Current solutions to the problem of optical character recognition (OCR) have advanced to the point where recognition rates of 99% are common for clean, uniformly formatted text. Unfortunately, the performance of most OCR algorithms degrades very rapidly when even small amounts of noise are introduced into the original document or during the scanning process. In many situations, this increased error rate quickly decreases the return on investment to the point where it is not cost-effective to integrate automated recognition technology solutions. To push this critical point lower and deal robustly with noise, OCR systems often perform some type of image enhancement as a preprocessing step.
Traditional enhancement techniques are applied at the pixel or local level and include, for example, the use of morphological operators to reduce speckle, fill small holes and smooth edges. Enhancement at the symbol level has received much less attention, but may include the identification, normalization and precise segmentation of glyphs, for example. Enhancement at the page level ideally includes the elimination of copier noise and streaks and the identification of higher-level structure.
In this research consider the problem of structure based document image enhancement. We will build on previous work to develop the ability to learn the symbol classes which appear in a given document. These classes can then used to enhance segmentation and symbol appearance, providing an improved version of the original document for OCR. If knowledge about the OCR system is available, the resulting document can be formatted to optimize the system's performance and statistical information about the learned classes can be provided. The general methodology is alphabet-independent, and depends only on the ability to segment the text into characters.
Noise in binary document images can be viewed as coherent or incoherent with the underlying document content. Ink blobs, salt-n-pepper, stray marks, marginal noise are, in general, independent of location, size or other properties of text data in the document image. Recorded images having this type of noise, can be expressed as the sum of true image and the noise. Such noise can also be termed as incoherent noise with respect to the content. On the other hand, when the noise is included inside the spatial frequency domain of the image and can not be suppressed without a priori knowledge of the content, it is termed as coherent noise. Blur, pixel-shift or bleed-through on other hand, manifest themselves differently depending on the content. Such coherent noise is comparatively more difficult to model, mathematically non-linear and often multiplicative.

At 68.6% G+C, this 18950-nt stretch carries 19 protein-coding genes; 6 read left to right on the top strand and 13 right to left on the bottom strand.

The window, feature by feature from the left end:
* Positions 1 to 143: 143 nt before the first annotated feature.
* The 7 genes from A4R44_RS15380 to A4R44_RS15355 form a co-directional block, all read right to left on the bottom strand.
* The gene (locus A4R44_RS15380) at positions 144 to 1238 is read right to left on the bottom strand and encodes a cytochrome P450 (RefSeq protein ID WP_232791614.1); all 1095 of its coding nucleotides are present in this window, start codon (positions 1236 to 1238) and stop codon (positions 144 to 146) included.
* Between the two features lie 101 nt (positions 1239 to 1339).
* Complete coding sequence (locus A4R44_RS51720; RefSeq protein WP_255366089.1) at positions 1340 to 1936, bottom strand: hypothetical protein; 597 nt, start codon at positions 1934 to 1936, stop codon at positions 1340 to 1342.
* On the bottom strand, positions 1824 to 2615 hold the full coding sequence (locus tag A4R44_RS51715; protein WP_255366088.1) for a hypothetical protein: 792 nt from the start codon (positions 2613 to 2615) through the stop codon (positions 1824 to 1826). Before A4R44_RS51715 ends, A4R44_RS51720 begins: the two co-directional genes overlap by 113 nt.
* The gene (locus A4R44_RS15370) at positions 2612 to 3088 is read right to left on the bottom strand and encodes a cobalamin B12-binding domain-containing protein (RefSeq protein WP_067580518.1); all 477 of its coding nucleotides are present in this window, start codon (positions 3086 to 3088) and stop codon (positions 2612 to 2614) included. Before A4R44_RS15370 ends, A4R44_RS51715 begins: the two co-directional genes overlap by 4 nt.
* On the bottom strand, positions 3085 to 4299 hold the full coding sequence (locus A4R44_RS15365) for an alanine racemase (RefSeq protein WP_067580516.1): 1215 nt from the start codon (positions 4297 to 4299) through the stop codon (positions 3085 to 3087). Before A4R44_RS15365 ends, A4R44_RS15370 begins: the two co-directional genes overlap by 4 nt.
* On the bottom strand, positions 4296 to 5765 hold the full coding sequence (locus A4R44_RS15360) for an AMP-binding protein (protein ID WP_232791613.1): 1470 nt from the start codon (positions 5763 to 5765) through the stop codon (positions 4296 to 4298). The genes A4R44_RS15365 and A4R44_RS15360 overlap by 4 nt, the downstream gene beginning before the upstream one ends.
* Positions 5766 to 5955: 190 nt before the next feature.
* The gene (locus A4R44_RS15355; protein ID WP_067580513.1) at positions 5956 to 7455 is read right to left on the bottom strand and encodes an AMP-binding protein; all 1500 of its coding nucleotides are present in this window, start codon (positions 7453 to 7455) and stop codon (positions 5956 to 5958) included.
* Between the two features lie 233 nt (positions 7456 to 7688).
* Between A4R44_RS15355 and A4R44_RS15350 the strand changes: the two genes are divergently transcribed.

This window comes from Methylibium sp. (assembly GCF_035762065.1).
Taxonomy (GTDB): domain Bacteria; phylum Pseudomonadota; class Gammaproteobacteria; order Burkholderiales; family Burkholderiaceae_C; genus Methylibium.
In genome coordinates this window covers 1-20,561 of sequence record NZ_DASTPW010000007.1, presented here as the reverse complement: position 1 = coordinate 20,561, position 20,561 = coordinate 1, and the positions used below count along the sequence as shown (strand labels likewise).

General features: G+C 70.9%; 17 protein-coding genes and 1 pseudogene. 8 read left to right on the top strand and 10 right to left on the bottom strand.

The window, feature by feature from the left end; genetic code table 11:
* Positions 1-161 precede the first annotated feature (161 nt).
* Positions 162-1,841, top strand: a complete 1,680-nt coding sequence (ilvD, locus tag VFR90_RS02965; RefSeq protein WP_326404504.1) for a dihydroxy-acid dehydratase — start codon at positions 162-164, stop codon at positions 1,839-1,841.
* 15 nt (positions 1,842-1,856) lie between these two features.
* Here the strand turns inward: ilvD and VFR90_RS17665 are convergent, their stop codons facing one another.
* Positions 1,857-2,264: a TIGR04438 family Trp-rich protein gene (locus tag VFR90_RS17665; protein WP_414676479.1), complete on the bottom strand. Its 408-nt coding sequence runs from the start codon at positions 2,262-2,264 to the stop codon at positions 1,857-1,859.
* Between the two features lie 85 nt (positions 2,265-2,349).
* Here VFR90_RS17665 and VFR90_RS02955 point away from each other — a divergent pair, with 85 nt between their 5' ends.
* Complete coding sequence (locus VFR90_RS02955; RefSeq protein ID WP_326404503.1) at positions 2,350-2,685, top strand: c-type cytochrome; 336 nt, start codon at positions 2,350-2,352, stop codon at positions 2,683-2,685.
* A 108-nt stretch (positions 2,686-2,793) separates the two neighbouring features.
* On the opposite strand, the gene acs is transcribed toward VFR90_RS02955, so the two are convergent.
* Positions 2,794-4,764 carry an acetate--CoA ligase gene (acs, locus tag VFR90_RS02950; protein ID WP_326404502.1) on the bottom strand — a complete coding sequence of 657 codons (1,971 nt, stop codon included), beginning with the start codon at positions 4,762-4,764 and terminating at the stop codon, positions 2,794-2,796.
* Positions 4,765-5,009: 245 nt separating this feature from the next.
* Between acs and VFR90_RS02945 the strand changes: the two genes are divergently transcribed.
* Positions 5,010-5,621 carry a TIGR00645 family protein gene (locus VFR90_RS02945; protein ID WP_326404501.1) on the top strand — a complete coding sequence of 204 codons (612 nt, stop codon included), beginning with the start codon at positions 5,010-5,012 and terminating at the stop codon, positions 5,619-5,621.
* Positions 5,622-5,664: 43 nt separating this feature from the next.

Detection of noise is generally based on its properties like its shape, position, frequency, gray-values or periodicity of occurrence in the document. Unwanted punched holes exhibit regularity in their shapes, marginal noise show regularity in their positions, while ruled lines show periodicity in their positions and consistency in direction. On the other hand, noise such as ink blobs, complex background binarized patterns are denser than text, whereas salt-n-pepper are impulsive noise sparser than content pixels. If noise shows a consistent behavior in terms of these properties, it is easier to detect it and separate it from content. However, there has not been much work reported on the removal of noise which does not adhere to a consistent shape, position or size and which tend to interact with text in the foreground in irregular ways.
Computational Linguistics and Information Processing at Maryland
The CLIP Laboratory at Maryland is engaged in designing algorithms and methods that allow computers to effectively and efficiently perform human language-related tasks, as well as using computational methods to improve our scientific understanding of the human capacity for language, and to explore heterogeneous datasets at scale. With faculty, researchers, and students spanning
the Department of Computer Science, the Department of Linguistics,
the iSchool, and
the Robert H. Smith School of Business,
we are a group known not only for high quality research but also intellectual diversity and the strength of our collaborations.